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The Monarch Mystery

Sep 9, 2011

Thousands of monarch butterflies are fluttering through eastern South Dakota on their way to Mexico, where they will spend the winter.  Their annual migration has stumped scientists for decades. This generation of monarchs has never been to Mexico, so how do they know where to go?

To better understand the mystery, here’s a brief synopsis of the monarch life cycle. In the spring, when monarchs head north, they fly only a short distance before they lay eggs. That dramatically shortens their life span, and soon they die. The cycle repeats through the spring, so the butterflies that eventually arrive in South Dakota may be the great-grandchildren of the monarchs passing through right now. Theoretically, they shouldn’t know a thing about Mexico.

On Thursday, a group led by Jody Moats of the Adams Homestead and Nature Preserve gathered at Spirit Mound north of Vermillion to tag monarchs. The tiny, sticky dots affixed to a wing help researchers track their flight and provide other data that might someday help solve the monarch mystery. Click the image above to watch a short video of the tagging.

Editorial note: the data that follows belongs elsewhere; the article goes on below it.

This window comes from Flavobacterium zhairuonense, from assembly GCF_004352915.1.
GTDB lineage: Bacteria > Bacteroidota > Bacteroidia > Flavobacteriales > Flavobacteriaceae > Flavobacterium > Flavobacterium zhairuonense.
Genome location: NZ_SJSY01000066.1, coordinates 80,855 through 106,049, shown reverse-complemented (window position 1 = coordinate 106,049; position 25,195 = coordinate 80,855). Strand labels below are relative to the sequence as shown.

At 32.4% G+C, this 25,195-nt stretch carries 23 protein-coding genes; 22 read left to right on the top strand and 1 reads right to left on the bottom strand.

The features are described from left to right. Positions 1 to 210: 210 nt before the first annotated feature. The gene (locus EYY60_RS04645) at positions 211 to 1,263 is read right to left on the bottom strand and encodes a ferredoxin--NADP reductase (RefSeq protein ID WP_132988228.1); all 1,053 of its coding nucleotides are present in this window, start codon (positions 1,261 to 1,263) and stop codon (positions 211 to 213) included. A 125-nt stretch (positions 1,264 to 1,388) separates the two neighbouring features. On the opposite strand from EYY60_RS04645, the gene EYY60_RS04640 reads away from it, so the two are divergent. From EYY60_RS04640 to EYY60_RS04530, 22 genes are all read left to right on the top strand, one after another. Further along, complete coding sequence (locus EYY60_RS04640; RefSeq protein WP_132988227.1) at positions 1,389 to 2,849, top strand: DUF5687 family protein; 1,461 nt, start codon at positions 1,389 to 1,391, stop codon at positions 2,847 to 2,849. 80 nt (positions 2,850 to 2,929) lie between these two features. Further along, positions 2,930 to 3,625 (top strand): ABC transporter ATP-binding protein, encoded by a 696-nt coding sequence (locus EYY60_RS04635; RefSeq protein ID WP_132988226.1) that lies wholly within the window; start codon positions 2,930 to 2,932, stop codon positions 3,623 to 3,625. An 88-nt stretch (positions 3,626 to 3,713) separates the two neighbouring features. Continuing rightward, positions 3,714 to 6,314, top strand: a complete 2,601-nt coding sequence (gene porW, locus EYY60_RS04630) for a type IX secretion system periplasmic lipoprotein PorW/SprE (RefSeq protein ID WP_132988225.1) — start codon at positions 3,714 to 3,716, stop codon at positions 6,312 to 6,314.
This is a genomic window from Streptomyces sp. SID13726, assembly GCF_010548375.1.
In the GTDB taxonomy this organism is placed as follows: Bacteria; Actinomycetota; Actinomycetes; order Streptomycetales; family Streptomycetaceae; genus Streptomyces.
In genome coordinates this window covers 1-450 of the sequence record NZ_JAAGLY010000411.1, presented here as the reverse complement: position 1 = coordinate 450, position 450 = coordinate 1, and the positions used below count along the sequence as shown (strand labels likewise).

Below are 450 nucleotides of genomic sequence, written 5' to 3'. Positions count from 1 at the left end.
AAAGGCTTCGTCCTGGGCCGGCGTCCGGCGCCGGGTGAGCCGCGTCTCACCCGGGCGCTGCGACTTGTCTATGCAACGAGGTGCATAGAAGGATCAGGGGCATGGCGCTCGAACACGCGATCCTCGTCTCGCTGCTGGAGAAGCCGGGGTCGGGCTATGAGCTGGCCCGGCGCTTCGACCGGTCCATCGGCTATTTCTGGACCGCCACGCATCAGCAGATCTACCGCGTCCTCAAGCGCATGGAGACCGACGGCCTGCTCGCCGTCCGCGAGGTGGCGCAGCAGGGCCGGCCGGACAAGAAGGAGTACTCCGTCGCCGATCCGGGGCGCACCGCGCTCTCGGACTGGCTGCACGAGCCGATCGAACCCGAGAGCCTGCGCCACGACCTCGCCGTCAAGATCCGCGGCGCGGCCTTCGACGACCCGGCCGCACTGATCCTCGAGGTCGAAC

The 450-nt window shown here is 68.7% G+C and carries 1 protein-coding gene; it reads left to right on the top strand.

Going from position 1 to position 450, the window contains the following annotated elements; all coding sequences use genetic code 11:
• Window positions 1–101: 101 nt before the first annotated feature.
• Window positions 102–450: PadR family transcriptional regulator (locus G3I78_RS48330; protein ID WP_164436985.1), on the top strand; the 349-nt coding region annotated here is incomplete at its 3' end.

Comments

11:22 am - Fri, September 9 2011
Heidi said:
Jody seems like a great teacher!
10:53 am - Tue, September 13 2011
Myrna Hunhoff said:
I was so excited to see a monarch butterfly in the alley by my house on Douglas! I haven't seen one for a long time. They are so beautiful.
06:41 am - Fri, September 16 2011
John Andrews said:
Jody was a great teacher. She's very knowledgeable about monarchs and knows how to explain what's going on.

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